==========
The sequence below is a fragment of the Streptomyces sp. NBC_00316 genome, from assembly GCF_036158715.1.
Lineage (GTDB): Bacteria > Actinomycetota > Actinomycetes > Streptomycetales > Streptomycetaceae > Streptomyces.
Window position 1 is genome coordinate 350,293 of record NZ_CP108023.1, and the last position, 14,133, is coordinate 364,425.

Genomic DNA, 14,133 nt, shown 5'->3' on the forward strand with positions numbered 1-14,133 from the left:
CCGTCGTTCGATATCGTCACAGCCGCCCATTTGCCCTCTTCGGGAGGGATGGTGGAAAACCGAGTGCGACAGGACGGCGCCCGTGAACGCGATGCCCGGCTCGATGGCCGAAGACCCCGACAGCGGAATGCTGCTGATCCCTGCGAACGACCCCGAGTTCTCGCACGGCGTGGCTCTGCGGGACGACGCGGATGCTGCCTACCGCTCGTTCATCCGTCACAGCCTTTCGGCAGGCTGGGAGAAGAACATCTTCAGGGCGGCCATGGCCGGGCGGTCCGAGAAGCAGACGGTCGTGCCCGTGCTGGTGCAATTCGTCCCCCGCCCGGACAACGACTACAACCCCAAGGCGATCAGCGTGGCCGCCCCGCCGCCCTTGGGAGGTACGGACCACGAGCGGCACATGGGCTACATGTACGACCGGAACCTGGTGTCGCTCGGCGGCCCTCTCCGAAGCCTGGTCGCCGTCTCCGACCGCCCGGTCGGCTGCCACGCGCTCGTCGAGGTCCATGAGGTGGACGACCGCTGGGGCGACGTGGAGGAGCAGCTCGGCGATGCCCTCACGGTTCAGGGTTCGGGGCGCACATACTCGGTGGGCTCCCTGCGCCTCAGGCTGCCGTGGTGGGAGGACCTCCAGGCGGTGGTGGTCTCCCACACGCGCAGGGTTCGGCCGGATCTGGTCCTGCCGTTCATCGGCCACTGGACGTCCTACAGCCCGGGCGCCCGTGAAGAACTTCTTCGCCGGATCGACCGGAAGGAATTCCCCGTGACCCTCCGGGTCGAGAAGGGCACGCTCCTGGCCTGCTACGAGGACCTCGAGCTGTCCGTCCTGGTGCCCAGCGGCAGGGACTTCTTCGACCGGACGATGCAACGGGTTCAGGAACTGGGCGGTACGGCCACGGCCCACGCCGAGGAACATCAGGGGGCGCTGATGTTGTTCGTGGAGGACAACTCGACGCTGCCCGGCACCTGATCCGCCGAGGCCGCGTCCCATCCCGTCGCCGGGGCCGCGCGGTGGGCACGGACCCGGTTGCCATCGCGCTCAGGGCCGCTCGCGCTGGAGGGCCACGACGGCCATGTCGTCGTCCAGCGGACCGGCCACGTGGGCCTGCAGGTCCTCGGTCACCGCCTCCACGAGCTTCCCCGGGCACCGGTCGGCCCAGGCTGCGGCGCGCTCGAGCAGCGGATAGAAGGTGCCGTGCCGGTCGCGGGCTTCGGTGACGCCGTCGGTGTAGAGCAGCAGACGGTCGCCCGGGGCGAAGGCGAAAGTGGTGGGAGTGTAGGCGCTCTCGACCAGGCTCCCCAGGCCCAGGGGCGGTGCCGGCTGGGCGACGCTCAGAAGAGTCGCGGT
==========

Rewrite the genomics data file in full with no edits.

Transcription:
The sequence below is a fragment of the Streptomyces sp. NBC_00316 genome, from assembly GCF_036158715.1.
Lineage (GTDB): Bacteria > Actinomycetota > Actinomycetes > Streptomycetales > Streptomycetaceae > Streptomyces.
Window position 1 is genome coordinate 350,293 of record NZ_CP108023.1, and the last position, 14,133, is coordinate 364,425.

Genomic DNA, 14,133 nt, shown 5'->3' on the forward strand with positions numbered 1-14,133 from the left:
CCGTCGTTCGATATCGTCACAGCCGCCCATTTGCCCTCTTCGGGAGGGATGGTGGAAAACCGAGTGCGACAGGACGGCGCCCGTGAACGCGATGCCCGGCTCGATGGCCGAAGACCCCGACAGCGGAATGCTGCTGATCCCTGCGAACGACCCCGAGTTCTCGCACGGCGTGGCTCTGCGGGACGACGCGGATGCTGCCTACCGCTCGTTCATCCGTCACAGCCTTTCGGCAGGCTGGGAGAAGAACATCTTCAGGGCGGCCATGGCCGGGCGGTCCGAGAAGCAGACGGTCGTGCCCGTGCTGGTGCAATTCGTCCCCCGCCCGGACAACGACTACAACCCCAAGGCGATCAGCGTGGCCGCCCCGCCGCCCTTGGGAGGTACGGACCACGAGCGGCACATGGGCTACATGTACGACCGGAACCTGGTGTCGCTCGGCGGCCCTCTCCGAAGCCTGGTCGCCGTCTCCGACCGCCCGGTCGGCTGCCACGCGCTCGTCGAGGTCCATGAGGTGGACGACCGCTGGGGCGACGTGGAGGAGCAGCTCGGCGATGCCCTCACGGTTCAGGGTTCGGGGCGCACATACTCGGTGGGCTCCCTGCGCCTCAGGCTGCCGTGGTGGGAGGACCTCCAGGCGGTGGTGGTCTCCCACACGCGCAGGGTTCGGCCGGATCTGGTCCTGCCGTTCATCGGCCACTGGACGTCCTACAGCCCGGGCGCCCGTGAAGAACTTCTTCGCCGGATCGACCGGAAGGAATTCCCCGTGACCCTCCGGGTCGAGAAGGGCACGCTCCTGGCCTGCTACGAGGACCTCGAGCTGTCCGTCCTGGTGCCCAGCGGCAGGGACTTCTTCGACCGGACGATGCAACGGGTTCAGGAACTGGGCGGTACGGCCACGGCCCACGCCGAGGAACATCAGGGGGCGCTGATGTTGTTCGTGGAGGACAACTCGACGCTGCCCGGCACCTGATCCGCCGAGGCCGCGTCCCATCCCGTCGCCGGGGCCGCGCGGTGGGCACGGACCCGGTTGCCATCGCGCTCAGGGCCGCTCGCGCTGGAGGGCCACGACGGCCATGTCGTCGTCCAGCGGACCGGCCACGTGGGCCTGCAGGTCCTCGGTCACCGCCTCCACGAGCTTCCCCGGGCACCGGTCGGCCCAGGCTGCGGCGCGCTCGAGCAGCGGATAGAAGGTGCCGTGCCGGTCGCGGGCTTCGGTGACGCCGTCGGTGTAGAGCAGCAGACGGTCGCCCGGGGCGAAGGCGAAAGTGGTGGGAGTGTAGGCGCTCTCGACCAGGCTCCCCAGGCCCAGGGGCGGTGCCGGCTGGGCGACGCTCAGAAGAGTCGCGGT